Palm Springs International Film Festival 2014
By Don Simpson | January 4, 2014
Director: Yûya Ishii
Writers: Kensaku Watanabe (screenplay), Shiwon Miura (novel)
Starring: Ryûhei Matsuda, Jô Odagiri, Aoi Miyazaki, Go Kato, Kaoru Kobayashi, Kumiko Asô, Chizuru Ikewaki, Hiroko Isayama, Haru Kuroki, Naoki Matayoshi, Ryû Morioka, Kazuki Namioka, Yoshiki Saitô, Shingo Tsurumi, Shôhei Uno, Misako Watanabe, Kaoru Yachigusa
A large publisher’s Dictionary Editorial Department finds itself on the brink of extinction in 1995, as new technologies such as laptops and mobile telephones become more commonplace in everyday households. The Internet is on the verge of explosion and emails are about to replace handwritten letters as the primary form of “written” communication. Prognosticating that the world is about to become very used to communicating, researching and learning via their sparkly new electronic devices, the head of the department (Go Kato) wants to develop a new kind of dictionary. The dictionary of his dreams, The Great Passage, will be Japan’s first to capture youth culture’s lexicon, embracing modern day mutilations of the Japanese language — slang words, modern expressions and acronyms — while skillfully providing the proper roots and definitions for words alongside the popular-yet-incorrect new meanings.
Dictionaries can take decades to develop, and before they commence this daunting task, the department’s longtime chief editor (Kaoru Kobayashi) wants to retire in order to care for his ailing wife. The problem is, in this trendy new world of technological innovation, no one wants to take on a boring, decade-spanning project like a dictionary — you might den see a photo of the Dictionary Editorial Department beside the definition of “uncool,” “nerdy” or “lame.”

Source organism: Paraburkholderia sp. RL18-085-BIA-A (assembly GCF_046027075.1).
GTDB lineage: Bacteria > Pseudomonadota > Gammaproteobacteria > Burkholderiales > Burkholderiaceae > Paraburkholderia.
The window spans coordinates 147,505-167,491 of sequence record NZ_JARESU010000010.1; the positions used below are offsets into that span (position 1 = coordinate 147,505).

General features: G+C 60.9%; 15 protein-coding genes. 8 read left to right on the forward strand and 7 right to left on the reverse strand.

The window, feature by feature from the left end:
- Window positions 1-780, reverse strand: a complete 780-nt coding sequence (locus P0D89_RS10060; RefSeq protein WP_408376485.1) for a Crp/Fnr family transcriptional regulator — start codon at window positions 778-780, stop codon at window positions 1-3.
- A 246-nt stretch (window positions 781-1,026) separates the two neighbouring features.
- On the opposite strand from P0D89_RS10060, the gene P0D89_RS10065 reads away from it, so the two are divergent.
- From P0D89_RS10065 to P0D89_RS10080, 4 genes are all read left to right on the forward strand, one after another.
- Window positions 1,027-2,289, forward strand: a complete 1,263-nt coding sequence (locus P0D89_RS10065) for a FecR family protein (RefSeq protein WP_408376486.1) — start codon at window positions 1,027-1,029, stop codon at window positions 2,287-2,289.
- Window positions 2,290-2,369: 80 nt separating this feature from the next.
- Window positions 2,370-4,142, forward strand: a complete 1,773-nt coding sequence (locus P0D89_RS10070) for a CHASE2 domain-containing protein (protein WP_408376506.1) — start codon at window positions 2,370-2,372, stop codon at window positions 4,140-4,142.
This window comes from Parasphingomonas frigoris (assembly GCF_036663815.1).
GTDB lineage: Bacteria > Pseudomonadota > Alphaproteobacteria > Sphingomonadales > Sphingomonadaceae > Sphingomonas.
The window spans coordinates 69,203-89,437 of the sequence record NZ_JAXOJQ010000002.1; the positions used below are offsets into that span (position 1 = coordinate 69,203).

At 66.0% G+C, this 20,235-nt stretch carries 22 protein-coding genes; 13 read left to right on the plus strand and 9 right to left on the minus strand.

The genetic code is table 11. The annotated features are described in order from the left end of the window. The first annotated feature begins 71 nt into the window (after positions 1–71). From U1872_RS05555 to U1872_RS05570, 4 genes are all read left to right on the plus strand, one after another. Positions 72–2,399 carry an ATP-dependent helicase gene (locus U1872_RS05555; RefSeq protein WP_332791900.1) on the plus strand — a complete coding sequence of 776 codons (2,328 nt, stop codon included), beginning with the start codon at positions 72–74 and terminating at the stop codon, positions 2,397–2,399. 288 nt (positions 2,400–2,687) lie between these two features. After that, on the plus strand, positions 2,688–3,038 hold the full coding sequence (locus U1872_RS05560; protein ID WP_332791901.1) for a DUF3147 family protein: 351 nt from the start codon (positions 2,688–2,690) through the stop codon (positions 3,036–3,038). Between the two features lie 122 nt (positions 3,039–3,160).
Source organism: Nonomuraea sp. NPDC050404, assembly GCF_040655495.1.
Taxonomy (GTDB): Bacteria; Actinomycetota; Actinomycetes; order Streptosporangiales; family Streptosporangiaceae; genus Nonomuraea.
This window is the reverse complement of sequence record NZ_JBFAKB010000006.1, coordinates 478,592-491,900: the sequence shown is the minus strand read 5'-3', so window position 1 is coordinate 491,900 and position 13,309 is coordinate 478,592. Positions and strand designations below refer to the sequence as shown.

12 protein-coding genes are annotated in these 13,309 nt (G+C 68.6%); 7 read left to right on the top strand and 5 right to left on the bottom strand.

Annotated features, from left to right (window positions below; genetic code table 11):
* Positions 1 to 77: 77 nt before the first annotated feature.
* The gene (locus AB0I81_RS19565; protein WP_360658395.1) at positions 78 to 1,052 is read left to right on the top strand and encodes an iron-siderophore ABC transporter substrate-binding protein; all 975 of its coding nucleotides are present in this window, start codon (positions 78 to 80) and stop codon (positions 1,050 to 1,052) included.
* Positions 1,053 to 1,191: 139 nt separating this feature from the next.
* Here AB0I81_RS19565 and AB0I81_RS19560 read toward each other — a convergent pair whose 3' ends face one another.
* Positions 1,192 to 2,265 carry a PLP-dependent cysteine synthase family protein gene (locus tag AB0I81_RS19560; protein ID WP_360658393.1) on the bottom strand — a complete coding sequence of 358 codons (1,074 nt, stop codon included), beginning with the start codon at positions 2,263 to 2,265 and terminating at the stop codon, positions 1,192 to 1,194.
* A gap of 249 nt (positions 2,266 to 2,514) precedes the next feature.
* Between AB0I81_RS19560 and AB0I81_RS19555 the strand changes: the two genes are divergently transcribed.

Enter Majime (Ryûhei Matsuda), a socially awkward and frigidly shy young company employee who is currently mismatched in the Advertising Department. Armed with a degree in Linguistics and an unwavering love for language, Majime appears as the ideal candidate to take on the “modern living dictionary.”
As the baton is passed to Majime at work, the perspective of Yûya Ishii’s The Great Passage quickly shifts to follow Majime. We observe as a complete immersion into his work allows Majime to mature into a more confident person. Majime begins to develop an unlikely new friendship with a loud and obnoxious co-worker (Jô Odagiri) who slowly drags him out of his shell. It is not long before Majime even develops a romantic interest in his landlady’s granddaughter (Aoi Miyazaki), thus finally realizing the true meaning of love.
Time in the Dictionary Editorial Department passes excruciatingly slowly, so Ishii is forced to take significant leaps in the timeline. While this causes the narrative to feel disjointed and unstructured, it does allow for us to witness the changes in Majime’s persona over a longer period of time. Just as the purpose of the new dictionary is to allow its words the opportunity to establish a more natural dialog with readers, Majime learns how to use his internalized verbosity to express himself verbally.
It is not without bitter irony that a majority of press about Japan’s entry for 2013’s foreign-language Oscar will be consumed online. As the world continues to drift farther away from the printed word, Ishii’s The Great Passage preaches to us about the power of words on paper. Though their new dictionary will only capture a snapshot of an ever-[de]evolving language, there is an undeniable permanence to the printed and bound nature of its publication. For Majime, turning the pages of a book with the perfect paper stock is practically an orgasmic experience; the touch of the paper establishes an incomparable connection between the reader and the publication.